The first route I made last November 2015, T7+

You DON’T Get Thrown to the Wolves

Everyone at PBH started at zero climbing experience and we know how treacherous these holds could get if you are not properly equipped with the right technique. That is why Tiki has designed a modular lecture on the basics of bouldering.  You will start with knowing the physics of climbing (yes, that’s what happens when you let engineers climb) and learning about efficiency and analyzing routes.  You will learn about the history of bouldering and the different type of holds and how to approach them.  You don’t get thrown to the wolves (or the wall) right away, which by the way could cause you severe injuries or frustration (truth!).


A lecture from Sir Tiki

New climbers will start at T0 routes with no pressure, just a bunch of happy climbers cheering you up and giving you advice as you climb.  Solve at least three T0 routes and you will be awarded with an orange band.  I mentioned that so far the toughest route is at T9.  Solve at least two T8 or T9 routes and you get a black band.


Guess who was the first to earn the black band? 🙂

What are you waiting for?

Interested enough?  Here’s the deal, every bouldering session is announced at PBH’s facebook page and interested participants should book in advance.  There is a maximum number of climbers per sessions to ensure that everyone gets enough chance on the wall.  Schedules, although usually fall on Saturdays or Sundays, are also not fixed so make sure to follow the facebook page.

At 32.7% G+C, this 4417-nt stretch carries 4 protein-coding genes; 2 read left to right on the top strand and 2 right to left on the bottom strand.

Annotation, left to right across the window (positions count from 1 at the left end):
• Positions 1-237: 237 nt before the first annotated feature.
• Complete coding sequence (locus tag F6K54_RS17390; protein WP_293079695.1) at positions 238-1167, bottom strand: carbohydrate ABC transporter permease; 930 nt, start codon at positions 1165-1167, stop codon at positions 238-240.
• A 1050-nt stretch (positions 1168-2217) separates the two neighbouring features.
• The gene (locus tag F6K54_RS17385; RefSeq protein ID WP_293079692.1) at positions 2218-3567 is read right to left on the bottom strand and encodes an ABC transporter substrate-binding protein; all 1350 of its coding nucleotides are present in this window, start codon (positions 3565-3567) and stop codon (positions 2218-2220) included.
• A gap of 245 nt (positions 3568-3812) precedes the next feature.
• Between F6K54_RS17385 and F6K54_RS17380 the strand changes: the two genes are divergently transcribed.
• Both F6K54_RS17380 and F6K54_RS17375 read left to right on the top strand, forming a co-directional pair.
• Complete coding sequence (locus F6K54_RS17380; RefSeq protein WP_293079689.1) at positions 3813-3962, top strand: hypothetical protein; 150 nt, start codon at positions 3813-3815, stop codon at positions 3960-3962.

A growing family at PBH

As this article suggests, PBH’s boulder wall is installed in a family home’s front yard located in a secured village and that is why it is important to keep the location confidential and is sent only in private message to booked participants.

Lastly, the charges are as follows:

Module Lecture – 25php (for first time climbers)

Rock Shoes Rental – 25php (optional but climbers are encouraged to wear rock shoes when bouldering)

Boulder Wall Maintenance – 75php (per session)


Like PBH’s Facebook page and stay updated on bouldering schedules!


Choose your shoes!

So what are you waiting for? As for me, I have my rock shoes ready (I have a couple of size 5.5 and sixes which you could rent), and my chalk bags filled.  All revved up for 2017’s first bouldering session and hoping to solve RX route soon (and deliver my godchild, RX’s late Christmas present as well.)

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One Response to The Beginning of the Neolithic Age: Payag Bouldering House

  1. Kai says: